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March 8, 2012
HUD AWARDS $23 MILLION TO TEST NEW ENERGY-SAVING APPROACHES IN OLDER MULTI-FAMILY HOUSING DEVELOPMENTS
Network for Oregon Affordable Housing of Portland one of 12 Organizations Selected to Help Drive Innovative Energy-saving Approaches
PORTLAND - The Network for Oregon Affordable Housing (NOAH), a non-profit based in Portland, was today competitively awarded a $3 million Energy Innovation Fund grant by the U.S. Department of Housing and Urban Development (HUD). NOAH is one of 12 organizations nationwide to receive a total of $23 million under a pilot program to test new approaches to implement and to pay for these energy-saving upgrades. The announcement was made by Acting Federal Housing Commissioner Carol Galante and Theodore Toon, Associate Deputy Assistant Secretary for HUD's Office of Affordable Housing Preservation.
All across the country, owners of aging apartment complexes are looking for ways to reduce their energy consumption and save money. In order to test new and innovative ways to cut energy bills and to finance energy efficiency upgrades in existing multi-family residential properties. These affordable housing providers, technology firms, academic institutions and philanthropic organizations were selected to receive grant funding to test new approaches to implement and to pay for these energy-saving upgrades that may become the model for financing these 'retrofits' on a wider scale in the future. The federal grants are directly leveraging an additional $60 million in philanthropic, local and private capital.
"These grants are being awarded to a diverse collection of organizations that will help us find new ways to cut energy, save money and generate jobs!" said Commissioner Galante. "This is more than just 'going green,' it's about bringing real dollars and cents solutions to a sector of the market that is currently wasting money heating and cooling buildings, some of which were built more than a generation ago."
Associate Deputy Assistant Secretary Toon added, "These energy-saving innovations will be driven by the private sector who will help lead the way in bringing down the costs in our older multi-family housing stock. HUD's new Energy Innovation Fund will become the model for others to follow in the national effort to bring a new generation of energy efficiency to older residential properties."
"NOAH has a long tradition of helping Oregon's housing and community development sectors to devise and implement cutting-edge solutions to the issues and challenges they face," said HUD Northwest Regional Administrator Mary McBride. "So, it is no surprise that they are among a dozen organizations nationwide selected by HUD for this pilot. As in so many other endeavors, NOAH will show us innovative ways to provide energy-efficient and cost-effective services."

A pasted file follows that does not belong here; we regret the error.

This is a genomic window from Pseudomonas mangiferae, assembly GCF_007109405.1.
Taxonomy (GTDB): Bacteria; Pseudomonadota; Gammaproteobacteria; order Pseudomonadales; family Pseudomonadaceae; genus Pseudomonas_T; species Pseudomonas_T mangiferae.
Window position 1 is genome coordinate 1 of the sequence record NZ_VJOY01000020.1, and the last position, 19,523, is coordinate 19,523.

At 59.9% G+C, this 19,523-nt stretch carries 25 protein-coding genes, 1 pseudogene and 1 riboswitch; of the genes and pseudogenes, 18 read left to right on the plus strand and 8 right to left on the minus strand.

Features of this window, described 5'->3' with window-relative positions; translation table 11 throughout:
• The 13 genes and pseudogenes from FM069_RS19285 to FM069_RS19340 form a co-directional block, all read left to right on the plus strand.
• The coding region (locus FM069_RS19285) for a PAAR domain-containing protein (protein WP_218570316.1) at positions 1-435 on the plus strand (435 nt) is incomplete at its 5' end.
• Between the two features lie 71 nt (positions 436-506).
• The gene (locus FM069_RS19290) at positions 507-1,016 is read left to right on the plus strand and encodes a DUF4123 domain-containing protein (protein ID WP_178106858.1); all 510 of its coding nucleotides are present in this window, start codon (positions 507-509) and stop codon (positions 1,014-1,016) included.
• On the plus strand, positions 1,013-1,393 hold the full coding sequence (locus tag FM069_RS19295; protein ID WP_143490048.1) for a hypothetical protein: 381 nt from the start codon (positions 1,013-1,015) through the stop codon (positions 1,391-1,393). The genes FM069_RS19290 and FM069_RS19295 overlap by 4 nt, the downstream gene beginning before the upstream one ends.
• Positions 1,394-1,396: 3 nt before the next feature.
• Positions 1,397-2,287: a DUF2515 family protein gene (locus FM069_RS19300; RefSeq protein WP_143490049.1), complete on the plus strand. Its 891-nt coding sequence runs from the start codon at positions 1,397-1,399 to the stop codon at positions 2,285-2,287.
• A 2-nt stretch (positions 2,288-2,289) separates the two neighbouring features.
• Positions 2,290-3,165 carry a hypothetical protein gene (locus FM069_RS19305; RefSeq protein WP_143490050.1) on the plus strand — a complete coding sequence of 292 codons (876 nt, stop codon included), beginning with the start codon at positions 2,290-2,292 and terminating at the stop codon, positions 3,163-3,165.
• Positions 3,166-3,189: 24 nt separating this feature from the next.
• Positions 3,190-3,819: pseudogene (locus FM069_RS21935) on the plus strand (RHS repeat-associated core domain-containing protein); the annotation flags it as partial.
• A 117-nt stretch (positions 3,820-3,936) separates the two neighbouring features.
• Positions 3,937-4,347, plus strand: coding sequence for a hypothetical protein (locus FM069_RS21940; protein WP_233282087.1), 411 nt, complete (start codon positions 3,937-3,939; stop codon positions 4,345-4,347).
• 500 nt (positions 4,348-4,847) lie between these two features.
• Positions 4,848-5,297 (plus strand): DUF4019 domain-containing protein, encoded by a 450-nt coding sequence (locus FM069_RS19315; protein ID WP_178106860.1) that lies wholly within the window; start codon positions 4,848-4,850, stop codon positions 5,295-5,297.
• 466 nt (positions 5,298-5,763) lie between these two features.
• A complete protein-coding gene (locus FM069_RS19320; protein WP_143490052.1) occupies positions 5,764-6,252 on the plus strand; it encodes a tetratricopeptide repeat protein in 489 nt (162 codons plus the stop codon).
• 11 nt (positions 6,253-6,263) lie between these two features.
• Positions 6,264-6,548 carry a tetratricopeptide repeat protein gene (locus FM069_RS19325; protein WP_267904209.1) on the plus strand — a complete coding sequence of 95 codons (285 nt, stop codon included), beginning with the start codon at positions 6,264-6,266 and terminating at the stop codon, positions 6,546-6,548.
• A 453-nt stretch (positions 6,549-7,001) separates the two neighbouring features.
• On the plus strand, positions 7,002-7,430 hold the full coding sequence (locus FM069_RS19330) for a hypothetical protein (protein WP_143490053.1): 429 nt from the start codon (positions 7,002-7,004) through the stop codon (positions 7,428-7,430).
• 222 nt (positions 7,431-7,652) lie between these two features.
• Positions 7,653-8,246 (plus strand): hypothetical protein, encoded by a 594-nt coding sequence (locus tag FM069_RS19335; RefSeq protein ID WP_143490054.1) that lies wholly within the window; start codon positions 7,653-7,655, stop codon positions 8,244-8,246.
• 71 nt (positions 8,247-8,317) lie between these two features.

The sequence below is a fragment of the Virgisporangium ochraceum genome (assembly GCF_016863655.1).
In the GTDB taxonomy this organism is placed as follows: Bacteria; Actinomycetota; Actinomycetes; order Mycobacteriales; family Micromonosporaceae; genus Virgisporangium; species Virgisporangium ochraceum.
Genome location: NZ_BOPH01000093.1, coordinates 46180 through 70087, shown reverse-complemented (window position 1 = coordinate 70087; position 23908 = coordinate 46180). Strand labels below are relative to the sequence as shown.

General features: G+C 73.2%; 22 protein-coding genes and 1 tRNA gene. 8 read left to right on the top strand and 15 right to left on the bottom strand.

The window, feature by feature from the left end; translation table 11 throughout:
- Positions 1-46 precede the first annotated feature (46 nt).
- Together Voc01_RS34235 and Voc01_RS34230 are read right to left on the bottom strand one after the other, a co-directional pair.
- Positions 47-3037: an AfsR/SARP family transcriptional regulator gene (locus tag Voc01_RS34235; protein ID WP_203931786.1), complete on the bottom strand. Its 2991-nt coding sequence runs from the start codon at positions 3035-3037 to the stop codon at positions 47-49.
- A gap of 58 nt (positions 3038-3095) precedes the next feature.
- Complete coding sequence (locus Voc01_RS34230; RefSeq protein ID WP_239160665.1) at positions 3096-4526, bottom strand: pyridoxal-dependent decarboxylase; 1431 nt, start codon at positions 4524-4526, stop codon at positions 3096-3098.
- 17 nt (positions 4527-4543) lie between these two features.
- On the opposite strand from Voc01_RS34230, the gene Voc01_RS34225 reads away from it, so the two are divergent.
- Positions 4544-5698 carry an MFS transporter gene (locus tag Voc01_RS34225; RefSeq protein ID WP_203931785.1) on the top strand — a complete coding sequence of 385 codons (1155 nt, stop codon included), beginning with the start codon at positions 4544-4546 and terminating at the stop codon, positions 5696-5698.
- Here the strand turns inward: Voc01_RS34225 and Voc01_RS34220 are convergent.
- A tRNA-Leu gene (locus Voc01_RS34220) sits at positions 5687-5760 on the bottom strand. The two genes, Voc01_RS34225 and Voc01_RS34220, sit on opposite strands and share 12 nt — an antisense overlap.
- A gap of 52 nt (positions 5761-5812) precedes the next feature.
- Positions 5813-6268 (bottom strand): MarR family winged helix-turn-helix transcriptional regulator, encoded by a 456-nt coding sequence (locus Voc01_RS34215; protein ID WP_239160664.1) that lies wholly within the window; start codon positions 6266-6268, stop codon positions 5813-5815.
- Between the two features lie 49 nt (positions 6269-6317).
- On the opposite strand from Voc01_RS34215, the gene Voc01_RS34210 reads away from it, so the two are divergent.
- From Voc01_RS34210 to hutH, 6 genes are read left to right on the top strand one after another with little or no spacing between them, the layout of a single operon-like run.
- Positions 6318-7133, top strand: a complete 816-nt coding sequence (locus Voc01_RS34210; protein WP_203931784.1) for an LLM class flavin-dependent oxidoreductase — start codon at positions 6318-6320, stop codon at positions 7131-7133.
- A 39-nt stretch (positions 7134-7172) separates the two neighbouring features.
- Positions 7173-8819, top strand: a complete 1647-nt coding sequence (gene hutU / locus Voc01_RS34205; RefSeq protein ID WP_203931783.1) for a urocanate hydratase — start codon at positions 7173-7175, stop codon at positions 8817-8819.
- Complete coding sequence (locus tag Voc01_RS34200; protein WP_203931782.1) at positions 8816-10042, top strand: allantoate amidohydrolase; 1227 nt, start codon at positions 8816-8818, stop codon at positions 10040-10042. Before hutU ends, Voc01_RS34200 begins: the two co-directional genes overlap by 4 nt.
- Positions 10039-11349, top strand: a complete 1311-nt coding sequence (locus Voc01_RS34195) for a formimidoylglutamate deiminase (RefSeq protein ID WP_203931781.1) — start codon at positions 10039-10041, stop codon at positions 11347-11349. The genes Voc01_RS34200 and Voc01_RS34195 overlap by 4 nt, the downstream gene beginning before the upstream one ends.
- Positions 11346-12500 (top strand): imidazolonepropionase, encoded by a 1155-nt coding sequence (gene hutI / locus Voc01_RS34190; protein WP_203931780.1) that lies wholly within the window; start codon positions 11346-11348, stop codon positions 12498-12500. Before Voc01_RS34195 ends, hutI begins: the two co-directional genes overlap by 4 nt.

The goal of HUD's pilot program is to develop ideas and mechanisms that could potentially be replicated nationally, as well as help create industry standards in the home energy efficiency retrofit market. In addition, the pilot program will create public/private partnerships as a result of capital investments from private industries and create green jobs in construction, property management, and technical analysis (e.g. energy audits and building commissioning), including opportunities for low income residents.
NOAH will use its $3 million Energy Innovation Fund grant to capitalize the MPower Fund. The MPower Fund will catalyze use of an on-bill financing retrofit pilot across the Portland metropolitan region and select rural communities in the State of Oregon. On-bill financing allows the costs of energy conservation measures to be paid up front by a utility company, and to be repaid through incremental charges on the users' utility bills. The MPower Fund will work collaboratively with Portland General Electric to leverage on-bill financing to directly address the challenges of limited asset collateral, and split incentives (a misalignment of costs and benefits among owners and tenants), which are barriers to energy retrofits of affordable multifamily housing. By matching proven program delivery with on-bill financing, the MPower Fund will unlock stranded energy efficiency potential while delivering a leverage ratio of 3.75 to 1 and demonstrating the viability of energy efficiency backed retrofits in affordable housing finance. Using this strategy NOAH expects to reduce energy consumption with a savings of 24,300 MBTUs annually, save building owners and/or tenants more than $1.7 million over 10 years, reduce CO2 emissions by an average of 1,300 metric tons annually, and deliver $8.1M in investment into the affordable housing stock.
In addition to NOAH, grants were awarded today to the University of Illinois at Champaign, Enterprise Community Partners, Inc of New York City, Heat Watch, LLC of Glen Head, New York, Columbus Property Management & Development, Inc. of Philadelphia, Community Environmental Center, Inc of Long Island City, New York, iCast of Lakewood, Colorado, Jonathan Rose Companies, LLC of Newark, New Ecology Inc. of Boston, Stewards of Affordable Housing for the Future of Washington, D.C., the Maryland Department of Housing and Community Development and NRG Solutions LLC, of Boston.
HUD's mission is to create strong, sustainable, inclusive communities and quality affordable homes for all. HUD is working to strengthen the housing market to bolster the economy and protect consumers; meet the need for quality affordable rental homes: utilize housing as a platform for improving quality of life; build inclusive and sustainable communities free from discrimination; and transform the way HUD does business. More information about HUD and its programs is available on the Internet at www.hud.gov and espanol.hud.gov. You can also follow HUD on Twitter at @HUDnews or on Facebook at www.facebook.com/HUD, or sign up for news alerts on HUD's News Listserv.